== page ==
The spatial configuration of the restoration landscape is of critical importance for biodiversity conservation for several reasons. One, the long-term survival of many species often depends directly on the size and connectivity of available habitat. The reasons for this are generally (a) individuals and populations require sufficient outbreeding opportunities that are only available in habitat blocks of a particular size, and (b) the species in question has ecological requirements (e.g., seasonal migration) that require large connected blocks of habitat. In both cases, research may be necessary to assess the habitat configuration necessary for the target species. Two, many environmental and ecological processes will not be maintained once habitat fragments drop below a particular threshold of isolation or fragmentation. The maintenance of natural hydrological flows in watersheds, for example, can depend on the size and connectivity of intact forest blocks. 1.1.2. Socioeconomic Targets The second major class of targets are socioeconomic. In some cases, socioeconomic targets will have been specified when the landscape was identified within a priority setting exercise (e.g., the visioning process in ecoregion conservation), though this is less often the case than with biological targets. Socioeconomic targets that require spatial data generally specify target amounts of land uses within the landscape. This may involve zoning one portion of the landscape for a particular land use. For example, participants may wish to have one third of the landscape devoted to community forestry. In other cases, the entire landscape (apart from those areas reserved for biodiversity conservation) may be zoned for particular land uses, akin to a traditional land-use plan or zoning map. Mapping areas to meet socioeconomic targets requires a detailed and up-to-date landcover map. This map shows the current distribution of natural and human-oriented areas in as much detail and at as fine a scale as possible and it can be derived from existing land-use/ land-cover maps for the area, or may be created 16. Mapping and Modelling 117 from aerial and remote sensing sources coupled with ground truth.The map of current land uses serves as the starting point; a map of future land uses shows those areas where changes in land uses will be necessary to meet socioeconomic targets. 1.1.3. Land Tenure and Land Value The legal status and ownership of land (land tenure) within the landscape, and the economic value of that land are also important for planning forest landscape restoration. Sometimes this information can be derived from existing maps available from local or national government organisations, particularly in the case of land tenure. In other cases, ground surveys will need to be conducted to establish tenure and land value of unknown areas. Spatial economic modelling has also been used to estimate land value. Rules are constructed that allow one to estimate the value of every parcel of land within the area of interest, based on variables such as market access, for example. 1.3. Mapping Opportunities: Integrating Biological and Socioeconomic Data to Meet Targets and Map Opportunities Some areas are more suitable than others for particular uses. Analysis of spatial data has the potential to efficiently allocate areas to one use or another. This idea is formalised in land-use plans or more formally via suitability modelling otherwise known as multicriteria evaluation (MCE). 152 Suitability modelling or MCE using GIS can be used to systematically combine spatial, biological, physical and socioeconomic data detailed above in order to meet biological and socioeconomic objectives via restoration. Here are two generic examples: 1. Map suitability for a single biological or socioeconomic target. As an example, imagine 152 Eastman et al, 1993.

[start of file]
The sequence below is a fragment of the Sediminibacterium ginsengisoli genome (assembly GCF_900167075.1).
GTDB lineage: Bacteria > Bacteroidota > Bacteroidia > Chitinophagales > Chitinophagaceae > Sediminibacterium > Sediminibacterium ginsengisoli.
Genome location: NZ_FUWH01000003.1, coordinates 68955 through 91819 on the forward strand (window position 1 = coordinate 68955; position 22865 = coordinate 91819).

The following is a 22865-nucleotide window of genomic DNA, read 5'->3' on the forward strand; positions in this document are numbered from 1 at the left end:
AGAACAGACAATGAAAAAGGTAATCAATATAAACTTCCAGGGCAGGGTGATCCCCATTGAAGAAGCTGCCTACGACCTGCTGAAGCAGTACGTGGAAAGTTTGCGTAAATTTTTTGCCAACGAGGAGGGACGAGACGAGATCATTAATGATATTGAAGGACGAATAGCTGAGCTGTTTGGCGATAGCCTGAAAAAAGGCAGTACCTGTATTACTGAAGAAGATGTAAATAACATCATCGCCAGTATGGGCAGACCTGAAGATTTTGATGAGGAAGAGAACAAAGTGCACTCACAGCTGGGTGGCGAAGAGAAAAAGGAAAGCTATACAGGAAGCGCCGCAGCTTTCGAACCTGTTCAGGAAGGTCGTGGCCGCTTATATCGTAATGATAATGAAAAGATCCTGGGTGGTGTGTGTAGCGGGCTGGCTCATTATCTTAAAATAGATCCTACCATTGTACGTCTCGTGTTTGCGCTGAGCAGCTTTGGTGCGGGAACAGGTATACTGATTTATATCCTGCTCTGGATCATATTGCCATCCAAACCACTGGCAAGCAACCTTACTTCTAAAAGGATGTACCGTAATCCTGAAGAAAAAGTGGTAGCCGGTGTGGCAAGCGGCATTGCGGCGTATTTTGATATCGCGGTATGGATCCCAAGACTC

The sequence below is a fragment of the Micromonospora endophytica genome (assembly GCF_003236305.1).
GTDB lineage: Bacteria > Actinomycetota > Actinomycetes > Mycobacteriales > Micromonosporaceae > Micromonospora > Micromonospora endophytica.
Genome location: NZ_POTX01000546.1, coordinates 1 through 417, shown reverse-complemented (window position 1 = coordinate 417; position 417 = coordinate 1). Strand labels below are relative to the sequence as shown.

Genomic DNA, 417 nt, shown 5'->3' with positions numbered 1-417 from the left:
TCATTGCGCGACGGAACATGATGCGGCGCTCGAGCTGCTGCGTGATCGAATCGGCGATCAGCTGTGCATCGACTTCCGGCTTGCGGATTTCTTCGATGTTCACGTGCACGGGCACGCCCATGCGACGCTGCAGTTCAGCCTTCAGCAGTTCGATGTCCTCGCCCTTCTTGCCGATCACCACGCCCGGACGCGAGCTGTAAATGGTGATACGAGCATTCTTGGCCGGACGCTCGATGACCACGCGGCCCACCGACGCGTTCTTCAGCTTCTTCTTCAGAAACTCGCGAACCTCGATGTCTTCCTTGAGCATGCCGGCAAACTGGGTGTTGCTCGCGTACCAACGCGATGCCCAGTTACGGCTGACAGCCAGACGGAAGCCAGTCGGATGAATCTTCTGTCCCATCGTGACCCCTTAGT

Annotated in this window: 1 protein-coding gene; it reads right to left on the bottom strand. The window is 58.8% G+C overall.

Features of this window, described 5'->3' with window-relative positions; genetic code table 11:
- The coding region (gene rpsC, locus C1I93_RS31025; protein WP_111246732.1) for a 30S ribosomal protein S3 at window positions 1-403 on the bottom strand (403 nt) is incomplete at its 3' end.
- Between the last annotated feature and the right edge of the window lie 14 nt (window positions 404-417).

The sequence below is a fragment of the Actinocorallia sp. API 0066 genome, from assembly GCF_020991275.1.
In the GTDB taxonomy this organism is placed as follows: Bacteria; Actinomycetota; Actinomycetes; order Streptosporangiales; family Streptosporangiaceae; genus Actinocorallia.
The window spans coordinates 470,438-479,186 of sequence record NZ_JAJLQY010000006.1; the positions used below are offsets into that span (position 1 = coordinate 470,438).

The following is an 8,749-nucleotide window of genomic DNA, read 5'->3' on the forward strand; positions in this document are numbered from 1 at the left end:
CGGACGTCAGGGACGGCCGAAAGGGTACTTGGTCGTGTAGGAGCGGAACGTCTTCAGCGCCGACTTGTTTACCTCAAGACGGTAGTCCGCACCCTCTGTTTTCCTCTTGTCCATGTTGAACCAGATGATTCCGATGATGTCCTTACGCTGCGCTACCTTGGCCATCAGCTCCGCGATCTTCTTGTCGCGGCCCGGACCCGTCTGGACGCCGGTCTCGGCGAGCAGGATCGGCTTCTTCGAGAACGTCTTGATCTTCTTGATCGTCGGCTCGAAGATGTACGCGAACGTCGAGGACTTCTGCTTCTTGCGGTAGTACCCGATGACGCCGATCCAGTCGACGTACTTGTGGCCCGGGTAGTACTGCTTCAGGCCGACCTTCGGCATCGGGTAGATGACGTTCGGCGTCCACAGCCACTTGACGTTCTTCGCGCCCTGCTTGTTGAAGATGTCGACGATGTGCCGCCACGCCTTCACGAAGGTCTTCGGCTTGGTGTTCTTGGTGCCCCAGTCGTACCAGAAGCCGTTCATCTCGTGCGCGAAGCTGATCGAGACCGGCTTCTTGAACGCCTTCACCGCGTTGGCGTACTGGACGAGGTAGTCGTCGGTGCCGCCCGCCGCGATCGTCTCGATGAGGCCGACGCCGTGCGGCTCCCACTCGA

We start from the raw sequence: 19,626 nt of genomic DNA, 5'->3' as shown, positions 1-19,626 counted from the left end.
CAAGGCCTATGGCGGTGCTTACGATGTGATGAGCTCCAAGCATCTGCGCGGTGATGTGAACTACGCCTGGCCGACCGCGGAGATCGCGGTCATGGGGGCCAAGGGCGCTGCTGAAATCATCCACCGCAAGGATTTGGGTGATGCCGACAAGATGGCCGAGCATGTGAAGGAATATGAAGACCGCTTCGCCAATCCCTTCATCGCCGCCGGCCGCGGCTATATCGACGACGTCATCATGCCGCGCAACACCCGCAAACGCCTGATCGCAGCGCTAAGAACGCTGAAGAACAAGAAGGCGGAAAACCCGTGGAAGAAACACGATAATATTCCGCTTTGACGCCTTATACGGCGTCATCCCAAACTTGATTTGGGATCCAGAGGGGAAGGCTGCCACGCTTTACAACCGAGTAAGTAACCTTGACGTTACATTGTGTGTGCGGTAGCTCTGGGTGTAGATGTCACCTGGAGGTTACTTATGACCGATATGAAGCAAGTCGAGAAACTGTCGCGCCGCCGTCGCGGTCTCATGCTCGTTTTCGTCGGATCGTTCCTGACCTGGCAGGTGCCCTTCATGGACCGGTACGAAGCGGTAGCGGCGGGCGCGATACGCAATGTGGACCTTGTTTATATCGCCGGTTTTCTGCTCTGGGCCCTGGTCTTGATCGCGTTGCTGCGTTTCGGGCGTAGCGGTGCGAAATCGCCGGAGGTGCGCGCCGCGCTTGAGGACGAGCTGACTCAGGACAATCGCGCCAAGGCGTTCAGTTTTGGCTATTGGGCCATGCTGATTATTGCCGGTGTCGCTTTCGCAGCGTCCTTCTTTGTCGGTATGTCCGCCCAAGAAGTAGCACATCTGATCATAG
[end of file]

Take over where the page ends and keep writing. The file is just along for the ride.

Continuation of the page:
118 T.F. Allnutt one biological target for the landscape is to maintain a viable population of a primate. It is estimated that the target primate requires 25,000 hectares of habitat between 1000 and 3000m in elevation, in a single, connected block of forest. There are currently only 15,000 hectares of suitable forest within the landscape, in two disconnected blocks. Therefore, the challenge is to map at least 10,000 hectares to restore based on the habitat criteria required for the species: elevation, size, and connectivity. Three maps are created. One shows all areas in the target range of 1000 to 3000m, one ranks areas according to their potential to rejoin the disconnected blocks, and one ranks areas by their proximity to existing good habitat for the primate. These three maps are standardised to a common numeric range, and then combined by means of a weighted average, to produce a continuous map of suitability.The most suitable areas are those that are close to existing intact habitat, connect the two blocks, and are the right elevation.The highest scoring areas (those that come close to meeting all three criteria) are selected until the target of 10,000 hectares is met.These form the priority restoration areas for this biological target. The same process may be used to map suitable areas for socioeconomic targets. 2. Incorporating socioeconomic data as a constraint on suitable areas for biological targets. Just as physical and biological criteria may be combined to identify suitable restoration areas to meet biological targets, socioeconomic criteria, such as land use or land value, can also be incorporated in the process. For example, imagine two parcels of land that, when restored, would be equal in every way for meeting the above biological target. They are equivalent in elevation, in proximity to existing forest, and in terms of connecting the two forest blocks. One parcel is currently actively used for agricultural production, whereas the other has been abandoned for several years. For several reasons, it would likely be easier to restore the abandoned parcel. Thus, including socioeconomic data in the MCE process can help to efficiently identify restoration priorities when there are choices of areas to meet biological targets. 1.4. Monitoring A key benefit of using quantitative spatial data and targets for both biological and socioeconomic variables throughout the planning and implementation process is that it facilitates long-term monitoring as the project proceeds. Remote sensing in particular provides a relatively quick and inexpensive, synoptic, repeatable view of large-scale changes to land uses and land cover over time within the landscape. Clearly this will have to be paired with reviews of progress toward those biological and socioeconomic targets that cannot be measured remotely. A current disadvantage is the lack of long-term large-scale attempts at systematic monitoring of conservation programmes, though efforts are currently underway at a number of places and institutions. 2. Examples Examples abound of the use of maps and GIS in the fields of planning and conservation. 153 Generally speaking, however, there are few examples of its application to forest restoration planning. One exception is the recent work of J. Halperin, in which GIS was used for participatory, community-based, large-scale restoration planning in Uganda. 154 The WWF network has only recently begun to apply GIS to its restoration initiatives. The United Nations’ Environment Programme- World Conservation Monitoring Centre (UNEP-WCMC) used GIS to prioritise areas for WWF-based restoration projects in North Africa. 155 Biological attributes such as species’ richness, forest integrity, and patch size were balanced against human pressures including road density, grazing pressure, and resource use. As of early 2004, there are two additional projects underway. In one, in the Andresito landscape (Argentina) of the Atlantic Forest, there are plans to use suitability modelling with IDRISI to identify key restoration corridors in 153 see e.g., Eghenter, 2000; Herrman and Osinski, 1999. 154 Halperin et al, 2004. 155 UNEP-WCMC, 2003.

Forest Landscape Restoration - IUCN